Such initiatives help women with disabilities know what to expect when expecting, but once they’re pregnant and visiting the hospital for regular check-ups, many still face physical barriers to accessing care. Women Tarasoff spoke to for her study reported attending obstetric appointments on floors without accessible bathrooms and having to give birth in delivery rooms without accessible showers or beds. Internal exams and ultrasound scans can also be challenging in facilities that don’t have lifts or examination tables that lower enough to allow women with limited mobility to transfer onto them from a wheelchair.
As an obstetrician specializing in high-risk pregnancies at Sunnybrook Health Sciences Centre in Toronto, Anne Berndl saw firsthand what a struggle it could be for her patients. So she created a dedicated clinic to provide specialized care to women with physical disabilities.
The Accessible Care Pregnancy Clinic opened in March 2017 at Sunnybrook and is the first of its kind in North America. “We focus on providing evidence-based, individualized care,” says Berndl, who hopes the clinic will also help to “reduce prejudice and normalize the idea of women with physical disabilities as parents.”
The clinic has a fully accessible delivery room, with a wheel-in shower, room for a wheelchair to maneuver, and space for a lift and dialysis machine. The beds and examination tables go lower than standard ones, and the clinic now has a wheelchair-accessible scale. “Before we had this scale, many women just weren’t being weighed at all during their prenatal visits,” says Berndl.
Sameera Khatib, who is in charge of ultrasounds for the accessible clinic, admits her team is still learning as it goes. She has figured out how to do some types of ultrasounds without moving women from their wheelchairs and has learned that one of the most important things she can do is listen to the patients, who usually know very well what will and won’t work for them. Khatib says one of the challenges she and her colleagues still haven’t quite figured out is how to do trans-vaginal ultrasounds and internal exams with women who can’t bend their knees or put their feet in standard stirrups. “For now, we have a staff member or partner support their legs,” she says. “But we are working on getting a new modified leg support to adapt the table.”
As of July 2017, there had been two babies born to patients of the clinic. One of them was Nurin Maknojiya’s son, Aariz, who was born by caesarean section on May 2. Maknojiya has scoliosis—a curved spine—and had surgery as a child to have a rod put in her spine. She experiences back pain and sciatica (pain that follows the path of the sciatic nerve, radiating from the lower back or buttocks and down the leg). As Maknojiya’s belly grew during pregnancy, her sciatica intensified, to the point where she could no longer sleep lying down and had to sleep at a 45-degree angle for most of her pregnancy.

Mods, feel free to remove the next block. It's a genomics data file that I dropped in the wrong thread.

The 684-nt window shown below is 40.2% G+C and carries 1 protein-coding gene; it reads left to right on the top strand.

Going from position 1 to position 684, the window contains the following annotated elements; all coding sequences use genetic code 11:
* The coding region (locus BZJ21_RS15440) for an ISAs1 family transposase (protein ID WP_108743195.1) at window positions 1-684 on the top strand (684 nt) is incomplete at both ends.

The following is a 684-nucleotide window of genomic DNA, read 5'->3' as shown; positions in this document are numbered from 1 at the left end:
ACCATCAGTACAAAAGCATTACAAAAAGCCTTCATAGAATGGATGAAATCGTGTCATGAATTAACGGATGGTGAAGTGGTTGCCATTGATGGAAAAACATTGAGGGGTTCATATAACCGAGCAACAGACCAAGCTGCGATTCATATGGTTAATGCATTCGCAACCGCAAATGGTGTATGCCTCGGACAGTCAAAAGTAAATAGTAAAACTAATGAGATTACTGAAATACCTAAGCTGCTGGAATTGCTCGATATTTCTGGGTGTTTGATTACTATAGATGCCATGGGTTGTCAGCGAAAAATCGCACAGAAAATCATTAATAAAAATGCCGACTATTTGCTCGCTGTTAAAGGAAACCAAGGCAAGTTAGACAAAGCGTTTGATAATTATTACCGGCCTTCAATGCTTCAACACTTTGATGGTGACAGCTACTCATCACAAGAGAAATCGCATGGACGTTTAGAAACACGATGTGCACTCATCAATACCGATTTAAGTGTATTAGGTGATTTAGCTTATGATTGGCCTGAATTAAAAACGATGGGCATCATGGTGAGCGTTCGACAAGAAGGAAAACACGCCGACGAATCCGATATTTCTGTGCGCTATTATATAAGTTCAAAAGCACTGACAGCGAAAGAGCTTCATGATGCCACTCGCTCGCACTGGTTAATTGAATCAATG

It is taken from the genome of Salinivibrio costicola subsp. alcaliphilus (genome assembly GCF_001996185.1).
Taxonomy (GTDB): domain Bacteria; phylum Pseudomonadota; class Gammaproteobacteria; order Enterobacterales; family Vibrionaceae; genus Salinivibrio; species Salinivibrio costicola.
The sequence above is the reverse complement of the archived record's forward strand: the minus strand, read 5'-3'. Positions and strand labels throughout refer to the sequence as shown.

“They were very gentle with me at the clinic, and Dr. Berndl seemed to really empathize with my situation” says Maknojiya. Staff offered her wheelchairs or a cane to help her get around and took into account her concerns about being able to keep her legs bent during a vaginal birth when they made the decision to schedule a C-section. “I had always been afraid of having a baby,” says Maknojiya. “So, it was an amazing feeling when he was born, to see that I had created this beautiful, healthy baby boy.”
The disability isn't the problem
When Maknojiya first went home from the hospital, she had difficulty walking, and she relied on her husband and other family members to do a lot of the physical work of caring for Aariz. Berndl says that giving women more support to help them with the transition to parenting at home is at the top of her wishlist for the future of the clinic. “I’d love an occupational therapist and physical therapist to be part of our team and be able to do in-house assessments,” says Berndl, who also has plans to set-up peer support groups.
When she first went home from the hospital with Alex, Best says the occupational therapist and physical therapist who consulted with her were “life-savers.” The occupational therapist helped design an accessible crib that fits her wheelchair wheels underneath and opens from the front and a simple changing station on the couch, so Best could change diapers sitting in her wheelchair. Best’s reduced fine motor control in her hands made snaps on baby clothes and clips on baby carriers next to impossible, so the physical therapist replaced them with Velcro.
Karen Hodge says she remembers feeling overwhelmed when she first got home from the hospital with her eldest. “I felt this pressure that I already felt judged as a mom with a spinal cord injury,” she says. So when she was becoming anxious and having a hard time trying to breastfeed, “I felt like I wasn’t allowed to say it was too hard, that I was struggling.” After her second birth, Hodge hired a post-partum doula and had frank discussions, before she gave birth, about what kinds of support she would need most.
Best says she thinks the best thing anyone can do to help a new mom with a physical disability is to ask her what kind of help she needs. “I don’t like it when people assume I can’t do things and just jump in and do the work for me,” says Best. “It’s fine to be helpful and encouraging, but I need them to recognize that I know what I’m doing with Alex—I’m his mom.”
This article was originally published in August 2017.